Sour cream is a dairy product rich in fats obtained by fermenting a regular cream by certain kinds of lactic acid bacteria. The bacterial culture, introduced either deliberately or naturally, sours and thickens the cream. Though only mildly sour in taste, the name stems from the production of lactic acid by bacterial fermentation, sometimes referred to as "souring".
Used primarily in the cuisines of Europe and North America, sour cream is often used as a condiment. It is a traditional topping for baked potatoes, added cold along with chopped fresh chives. It is used as the base for some creamy salad dressings and can also be used in baking, added to the mix for cakes, cookies, American-style biscuits and scones.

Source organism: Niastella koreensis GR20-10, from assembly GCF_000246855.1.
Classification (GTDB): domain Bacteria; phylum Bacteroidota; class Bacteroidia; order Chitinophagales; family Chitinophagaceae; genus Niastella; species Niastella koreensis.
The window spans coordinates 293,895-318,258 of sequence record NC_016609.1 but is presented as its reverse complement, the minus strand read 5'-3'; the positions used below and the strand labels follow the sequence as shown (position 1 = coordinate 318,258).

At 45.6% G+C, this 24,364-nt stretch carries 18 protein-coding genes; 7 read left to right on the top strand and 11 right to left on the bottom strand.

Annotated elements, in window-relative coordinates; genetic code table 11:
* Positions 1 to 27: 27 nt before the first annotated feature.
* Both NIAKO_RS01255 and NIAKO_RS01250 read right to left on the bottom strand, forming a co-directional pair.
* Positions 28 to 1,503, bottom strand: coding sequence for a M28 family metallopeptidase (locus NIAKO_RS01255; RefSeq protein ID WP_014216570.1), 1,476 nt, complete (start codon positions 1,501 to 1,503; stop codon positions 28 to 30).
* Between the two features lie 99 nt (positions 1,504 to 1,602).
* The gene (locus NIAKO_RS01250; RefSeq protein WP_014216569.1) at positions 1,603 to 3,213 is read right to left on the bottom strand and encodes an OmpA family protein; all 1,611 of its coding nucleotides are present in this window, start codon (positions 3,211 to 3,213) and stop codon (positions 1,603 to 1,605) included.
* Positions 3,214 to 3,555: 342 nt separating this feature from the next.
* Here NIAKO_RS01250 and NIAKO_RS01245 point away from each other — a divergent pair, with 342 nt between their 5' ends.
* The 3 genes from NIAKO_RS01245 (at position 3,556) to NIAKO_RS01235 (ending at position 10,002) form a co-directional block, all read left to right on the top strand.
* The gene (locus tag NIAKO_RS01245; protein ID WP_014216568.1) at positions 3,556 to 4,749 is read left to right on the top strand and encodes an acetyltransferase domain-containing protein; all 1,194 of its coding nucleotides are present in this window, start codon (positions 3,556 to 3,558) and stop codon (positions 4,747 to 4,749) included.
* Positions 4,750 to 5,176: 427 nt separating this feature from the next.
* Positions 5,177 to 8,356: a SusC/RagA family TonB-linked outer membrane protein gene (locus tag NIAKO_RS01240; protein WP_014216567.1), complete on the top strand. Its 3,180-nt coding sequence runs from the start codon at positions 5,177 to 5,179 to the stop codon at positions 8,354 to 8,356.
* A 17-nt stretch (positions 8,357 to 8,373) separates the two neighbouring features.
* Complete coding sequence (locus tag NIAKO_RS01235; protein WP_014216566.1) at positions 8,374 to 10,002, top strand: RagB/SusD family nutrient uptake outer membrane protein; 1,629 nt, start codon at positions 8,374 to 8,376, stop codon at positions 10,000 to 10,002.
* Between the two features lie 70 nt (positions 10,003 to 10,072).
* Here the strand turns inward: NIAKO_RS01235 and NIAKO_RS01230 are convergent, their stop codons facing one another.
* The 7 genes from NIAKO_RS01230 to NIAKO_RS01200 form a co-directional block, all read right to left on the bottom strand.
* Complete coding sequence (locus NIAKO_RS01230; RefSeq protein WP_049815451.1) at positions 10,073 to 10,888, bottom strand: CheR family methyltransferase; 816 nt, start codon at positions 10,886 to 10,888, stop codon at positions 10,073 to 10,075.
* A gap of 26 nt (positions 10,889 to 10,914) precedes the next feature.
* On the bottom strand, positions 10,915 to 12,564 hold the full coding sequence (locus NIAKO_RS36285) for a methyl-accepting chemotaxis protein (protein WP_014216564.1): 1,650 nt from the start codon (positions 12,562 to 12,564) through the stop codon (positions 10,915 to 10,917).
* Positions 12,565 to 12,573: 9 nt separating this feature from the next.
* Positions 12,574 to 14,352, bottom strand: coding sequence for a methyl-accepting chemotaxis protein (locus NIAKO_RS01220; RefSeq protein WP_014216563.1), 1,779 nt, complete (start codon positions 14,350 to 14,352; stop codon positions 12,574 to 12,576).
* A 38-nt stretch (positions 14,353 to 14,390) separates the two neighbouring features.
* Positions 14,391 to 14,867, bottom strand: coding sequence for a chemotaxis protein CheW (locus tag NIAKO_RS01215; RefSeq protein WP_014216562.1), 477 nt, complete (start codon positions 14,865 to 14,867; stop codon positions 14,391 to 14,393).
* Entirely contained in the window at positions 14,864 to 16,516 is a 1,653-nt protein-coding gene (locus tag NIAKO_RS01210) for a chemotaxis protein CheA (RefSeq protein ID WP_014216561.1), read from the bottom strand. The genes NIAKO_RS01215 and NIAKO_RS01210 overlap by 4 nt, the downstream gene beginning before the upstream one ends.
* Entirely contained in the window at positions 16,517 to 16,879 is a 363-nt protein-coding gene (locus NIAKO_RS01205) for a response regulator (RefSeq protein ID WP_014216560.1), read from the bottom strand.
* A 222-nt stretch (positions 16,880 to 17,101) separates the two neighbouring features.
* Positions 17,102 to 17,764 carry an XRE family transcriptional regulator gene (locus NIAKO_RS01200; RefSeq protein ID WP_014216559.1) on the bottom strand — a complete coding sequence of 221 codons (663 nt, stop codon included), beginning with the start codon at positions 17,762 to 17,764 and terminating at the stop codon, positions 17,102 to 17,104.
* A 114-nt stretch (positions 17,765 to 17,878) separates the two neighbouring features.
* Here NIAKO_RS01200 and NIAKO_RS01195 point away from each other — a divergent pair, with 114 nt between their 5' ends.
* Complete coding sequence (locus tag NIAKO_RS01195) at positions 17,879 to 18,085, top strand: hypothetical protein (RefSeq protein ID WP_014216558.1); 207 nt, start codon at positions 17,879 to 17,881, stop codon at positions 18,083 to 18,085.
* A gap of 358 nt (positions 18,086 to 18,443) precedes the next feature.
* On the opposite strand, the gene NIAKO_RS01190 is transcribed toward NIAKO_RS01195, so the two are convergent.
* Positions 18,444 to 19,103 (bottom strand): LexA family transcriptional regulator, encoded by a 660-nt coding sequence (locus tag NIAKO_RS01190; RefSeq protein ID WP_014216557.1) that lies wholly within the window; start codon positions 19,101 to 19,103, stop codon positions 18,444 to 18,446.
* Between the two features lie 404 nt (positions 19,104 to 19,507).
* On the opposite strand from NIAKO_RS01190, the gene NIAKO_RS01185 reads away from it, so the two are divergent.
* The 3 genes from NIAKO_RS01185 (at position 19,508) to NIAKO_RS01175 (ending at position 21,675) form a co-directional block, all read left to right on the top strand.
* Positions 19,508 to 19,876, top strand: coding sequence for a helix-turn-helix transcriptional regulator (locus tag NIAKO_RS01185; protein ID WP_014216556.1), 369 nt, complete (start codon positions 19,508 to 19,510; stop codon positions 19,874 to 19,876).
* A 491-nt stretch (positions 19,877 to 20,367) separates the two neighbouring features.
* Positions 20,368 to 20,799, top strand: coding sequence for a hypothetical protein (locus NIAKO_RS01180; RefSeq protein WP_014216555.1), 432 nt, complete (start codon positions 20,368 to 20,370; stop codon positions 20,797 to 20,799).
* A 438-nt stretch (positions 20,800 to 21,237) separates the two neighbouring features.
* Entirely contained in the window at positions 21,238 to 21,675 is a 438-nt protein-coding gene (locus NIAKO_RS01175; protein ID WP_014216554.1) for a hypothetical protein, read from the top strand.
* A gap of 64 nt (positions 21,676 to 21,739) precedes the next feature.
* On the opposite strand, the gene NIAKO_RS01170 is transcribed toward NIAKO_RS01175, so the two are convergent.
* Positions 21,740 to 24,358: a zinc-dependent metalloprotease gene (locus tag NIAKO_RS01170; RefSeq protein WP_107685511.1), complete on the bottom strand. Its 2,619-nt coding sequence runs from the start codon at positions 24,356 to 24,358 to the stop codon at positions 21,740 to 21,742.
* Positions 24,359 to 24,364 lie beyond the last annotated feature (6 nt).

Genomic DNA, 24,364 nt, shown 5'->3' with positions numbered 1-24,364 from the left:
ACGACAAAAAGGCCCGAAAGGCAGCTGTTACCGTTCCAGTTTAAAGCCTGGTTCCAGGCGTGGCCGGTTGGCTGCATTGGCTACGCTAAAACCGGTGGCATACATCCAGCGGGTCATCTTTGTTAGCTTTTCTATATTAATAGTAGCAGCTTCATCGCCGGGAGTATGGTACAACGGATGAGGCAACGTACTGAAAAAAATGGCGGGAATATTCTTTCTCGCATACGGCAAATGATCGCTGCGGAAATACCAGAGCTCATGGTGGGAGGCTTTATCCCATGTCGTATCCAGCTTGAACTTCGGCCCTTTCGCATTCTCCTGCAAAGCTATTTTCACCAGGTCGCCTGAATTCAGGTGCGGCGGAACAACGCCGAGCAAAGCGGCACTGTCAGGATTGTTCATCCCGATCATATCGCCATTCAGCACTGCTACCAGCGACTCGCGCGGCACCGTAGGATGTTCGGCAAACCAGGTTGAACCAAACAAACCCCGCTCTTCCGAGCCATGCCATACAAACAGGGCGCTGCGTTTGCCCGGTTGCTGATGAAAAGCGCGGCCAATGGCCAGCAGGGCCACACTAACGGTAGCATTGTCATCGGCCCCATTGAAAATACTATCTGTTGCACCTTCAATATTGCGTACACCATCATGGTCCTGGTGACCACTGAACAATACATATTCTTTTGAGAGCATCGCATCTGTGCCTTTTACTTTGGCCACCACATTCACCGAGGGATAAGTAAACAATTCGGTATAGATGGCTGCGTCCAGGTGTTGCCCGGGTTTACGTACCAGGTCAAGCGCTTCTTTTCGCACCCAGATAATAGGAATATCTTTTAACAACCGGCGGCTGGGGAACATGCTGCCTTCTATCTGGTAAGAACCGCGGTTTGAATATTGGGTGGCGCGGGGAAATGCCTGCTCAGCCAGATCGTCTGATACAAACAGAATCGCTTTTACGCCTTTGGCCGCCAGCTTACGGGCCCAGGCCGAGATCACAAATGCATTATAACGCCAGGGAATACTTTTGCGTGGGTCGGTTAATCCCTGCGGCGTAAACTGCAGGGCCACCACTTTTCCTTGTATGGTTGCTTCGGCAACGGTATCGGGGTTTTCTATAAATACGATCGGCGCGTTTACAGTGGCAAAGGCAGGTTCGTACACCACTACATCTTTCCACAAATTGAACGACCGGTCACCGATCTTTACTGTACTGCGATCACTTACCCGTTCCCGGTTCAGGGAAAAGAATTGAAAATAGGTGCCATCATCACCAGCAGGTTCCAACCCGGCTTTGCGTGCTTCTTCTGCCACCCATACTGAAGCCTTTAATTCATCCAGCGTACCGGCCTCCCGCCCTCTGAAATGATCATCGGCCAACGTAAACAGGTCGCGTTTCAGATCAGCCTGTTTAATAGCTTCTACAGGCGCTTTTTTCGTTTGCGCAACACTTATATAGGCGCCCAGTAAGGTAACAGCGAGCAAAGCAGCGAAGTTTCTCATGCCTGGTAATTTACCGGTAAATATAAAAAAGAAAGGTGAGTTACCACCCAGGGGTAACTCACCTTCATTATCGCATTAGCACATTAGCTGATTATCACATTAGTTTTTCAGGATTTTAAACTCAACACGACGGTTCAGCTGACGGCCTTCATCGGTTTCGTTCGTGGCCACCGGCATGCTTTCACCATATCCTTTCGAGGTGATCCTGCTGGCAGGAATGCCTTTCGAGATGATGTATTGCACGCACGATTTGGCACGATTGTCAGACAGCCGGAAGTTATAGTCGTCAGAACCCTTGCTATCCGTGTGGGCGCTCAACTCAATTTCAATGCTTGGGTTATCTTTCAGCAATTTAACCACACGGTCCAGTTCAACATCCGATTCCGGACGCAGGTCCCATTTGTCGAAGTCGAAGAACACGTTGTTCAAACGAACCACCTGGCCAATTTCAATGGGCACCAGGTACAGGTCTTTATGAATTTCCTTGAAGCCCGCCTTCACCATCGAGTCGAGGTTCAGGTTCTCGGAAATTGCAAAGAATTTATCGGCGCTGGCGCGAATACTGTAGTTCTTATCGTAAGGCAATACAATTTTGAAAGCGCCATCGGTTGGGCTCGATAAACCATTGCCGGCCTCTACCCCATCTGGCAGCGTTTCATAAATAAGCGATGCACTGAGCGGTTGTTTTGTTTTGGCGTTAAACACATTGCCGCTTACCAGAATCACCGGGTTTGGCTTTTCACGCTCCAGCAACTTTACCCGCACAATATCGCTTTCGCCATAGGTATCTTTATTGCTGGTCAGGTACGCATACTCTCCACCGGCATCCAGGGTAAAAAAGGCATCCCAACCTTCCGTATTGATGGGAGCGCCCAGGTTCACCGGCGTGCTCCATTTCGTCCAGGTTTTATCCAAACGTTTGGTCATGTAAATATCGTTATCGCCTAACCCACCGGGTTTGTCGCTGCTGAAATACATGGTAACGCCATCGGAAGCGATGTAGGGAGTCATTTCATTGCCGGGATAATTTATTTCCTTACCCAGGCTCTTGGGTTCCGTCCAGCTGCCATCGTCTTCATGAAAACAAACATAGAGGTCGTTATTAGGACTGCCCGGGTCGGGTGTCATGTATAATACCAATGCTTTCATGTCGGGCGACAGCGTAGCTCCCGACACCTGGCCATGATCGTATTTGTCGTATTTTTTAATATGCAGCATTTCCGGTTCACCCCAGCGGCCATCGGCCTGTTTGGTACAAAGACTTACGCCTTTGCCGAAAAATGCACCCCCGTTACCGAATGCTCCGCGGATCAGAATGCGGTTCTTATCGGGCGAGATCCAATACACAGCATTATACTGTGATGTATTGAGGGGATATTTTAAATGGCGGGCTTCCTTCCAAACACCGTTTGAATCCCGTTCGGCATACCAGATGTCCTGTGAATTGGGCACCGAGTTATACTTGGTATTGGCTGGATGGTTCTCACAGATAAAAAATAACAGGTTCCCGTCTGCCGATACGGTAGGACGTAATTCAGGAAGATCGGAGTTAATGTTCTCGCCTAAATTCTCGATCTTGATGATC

Sour cream can also provide the base for various forms of dip used for dipping potato chips or crackers, such as "onion dip." "Sour cream and onion" is a popular potato chip flavouring evoking the taste of having dipped the chip into such a dip.
In Ukrainian and Russian cuisine, sour cream is often added to borscht and other soups, and is used as a condiment for perogies. In Tex-Mex cuisine, it is often used as a condiment to cool the hot pepper components of tacos, nachos, burritos, taquitos or guacamole. Hungarian cooks use it regularly as an ingredient in sauces and in recipes such as ham-filled crepes.